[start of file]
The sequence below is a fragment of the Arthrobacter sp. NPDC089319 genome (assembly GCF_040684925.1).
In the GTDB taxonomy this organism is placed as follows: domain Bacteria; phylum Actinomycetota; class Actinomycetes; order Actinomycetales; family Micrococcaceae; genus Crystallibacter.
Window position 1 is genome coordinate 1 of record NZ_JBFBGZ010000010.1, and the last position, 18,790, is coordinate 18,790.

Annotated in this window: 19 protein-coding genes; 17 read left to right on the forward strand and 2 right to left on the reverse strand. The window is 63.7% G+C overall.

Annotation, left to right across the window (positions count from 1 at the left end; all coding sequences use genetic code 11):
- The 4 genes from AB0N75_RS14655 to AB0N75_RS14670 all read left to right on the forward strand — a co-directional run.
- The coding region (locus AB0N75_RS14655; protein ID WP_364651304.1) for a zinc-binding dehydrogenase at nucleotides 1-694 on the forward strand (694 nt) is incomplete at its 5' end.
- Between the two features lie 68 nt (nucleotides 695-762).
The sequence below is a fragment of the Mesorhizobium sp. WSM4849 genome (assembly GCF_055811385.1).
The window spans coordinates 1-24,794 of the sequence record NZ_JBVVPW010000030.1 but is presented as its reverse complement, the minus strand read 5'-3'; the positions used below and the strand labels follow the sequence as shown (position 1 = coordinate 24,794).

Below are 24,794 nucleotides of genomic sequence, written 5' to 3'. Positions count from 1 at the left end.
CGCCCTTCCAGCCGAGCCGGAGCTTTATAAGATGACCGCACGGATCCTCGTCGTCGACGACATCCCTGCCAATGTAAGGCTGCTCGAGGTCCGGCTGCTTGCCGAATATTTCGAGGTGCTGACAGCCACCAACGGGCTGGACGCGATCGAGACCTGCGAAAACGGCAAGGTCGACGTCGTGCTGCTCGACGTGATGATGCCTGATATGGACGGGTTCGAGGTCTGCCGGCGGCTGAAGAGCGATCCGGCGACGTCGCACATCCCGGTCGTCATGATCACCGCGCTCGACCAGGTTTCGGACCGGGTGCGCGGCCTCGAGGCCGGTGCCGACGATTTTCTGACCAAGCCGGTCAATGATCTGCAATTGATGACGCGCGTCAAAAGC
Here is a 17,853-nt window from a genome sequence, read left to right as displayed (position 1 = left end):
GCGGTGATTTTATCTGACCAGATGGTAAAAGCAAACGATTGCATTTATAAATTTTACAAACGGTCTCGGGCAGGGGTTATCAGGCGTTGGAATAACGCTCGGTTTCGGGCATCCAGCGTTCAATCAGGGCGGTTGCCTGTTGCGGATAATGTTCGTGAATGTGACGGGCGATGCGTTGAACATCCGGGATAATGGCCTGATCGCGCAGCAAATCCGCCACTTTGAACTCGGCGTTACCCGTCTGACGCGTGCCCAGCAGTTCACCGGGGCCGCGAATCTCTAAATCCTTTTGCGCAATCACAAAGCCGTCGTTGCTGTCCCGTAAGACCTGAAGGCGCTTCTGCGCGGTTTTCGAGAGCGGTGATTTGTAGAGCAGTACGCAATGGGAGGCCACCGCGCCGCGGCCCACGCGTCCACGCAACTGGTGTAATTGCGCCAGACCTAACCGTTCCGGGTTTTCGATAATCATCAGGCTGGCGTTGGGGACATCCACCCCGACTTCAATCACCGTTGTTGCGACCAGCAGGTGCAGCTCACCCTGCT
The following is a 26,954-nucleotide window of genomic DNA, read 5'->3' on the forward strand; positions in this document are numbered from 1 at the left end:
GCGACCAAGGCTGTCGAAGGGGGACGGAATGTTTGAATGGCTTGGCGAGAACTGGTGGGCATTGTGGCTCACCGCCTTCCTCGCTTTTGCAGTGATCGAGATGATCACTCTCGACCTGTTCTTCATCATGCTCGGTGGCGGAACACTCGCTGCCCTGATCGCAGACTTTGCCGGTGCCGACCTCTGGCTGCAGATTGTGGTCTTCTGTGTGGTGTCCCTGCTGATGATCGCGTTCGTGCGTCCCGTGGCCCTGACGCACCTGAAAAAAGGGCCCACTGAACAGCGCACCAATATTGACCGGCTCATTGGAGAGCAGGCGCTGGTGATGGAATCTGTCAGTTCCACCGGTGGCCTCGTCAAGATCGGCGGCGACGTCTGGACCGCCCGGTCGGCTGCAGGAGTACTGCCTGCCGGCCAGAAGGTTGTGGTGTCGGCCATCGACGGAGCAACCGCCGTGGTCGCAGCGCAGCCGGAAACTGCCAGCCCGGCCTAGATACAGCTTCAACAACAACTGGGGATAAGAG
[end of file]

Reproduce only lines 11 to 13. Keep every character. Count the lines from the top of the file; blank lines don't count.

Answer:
Below are 24,794 nucleotides of genomic sequence, written 5' to 3'. Positions count from 1 at the left end.
CGCCCTTCCAGCCGAGCCGGAGCTTTATAAGATGACCGCACGGATCCTCGTCGTCGACGACATCCCTGCCAATGTAAGGCTGCTCGAGGTCCGGCTGCTTGCCGAATATTTCGAGGTGCTGACAGCCACCAACGGGCTGGACGCGATCGAGACCTGCGAAAACGGCAAGGTCGACGTCGTGCTGCTCGACGTGATGATGCCTGATATGGACGGGTTCGAGGTCTGCCGGCGGCTGAAGAGCGATCCGGCGACGTCGCACATCCCGGTCGTCATGATCACCGCGCTCGACCAGGTTTCGGACCGGGTGCGCGGCCTCGAGGCCGGTGCCGACGATTTTCTGACCAAGCCGGTCAATGATCTGCAATTGATGACGCGCGTCAAAAGC
Here is a 17,853-nt window from a genome sequence, read left to right as displayed (position 1 = left end):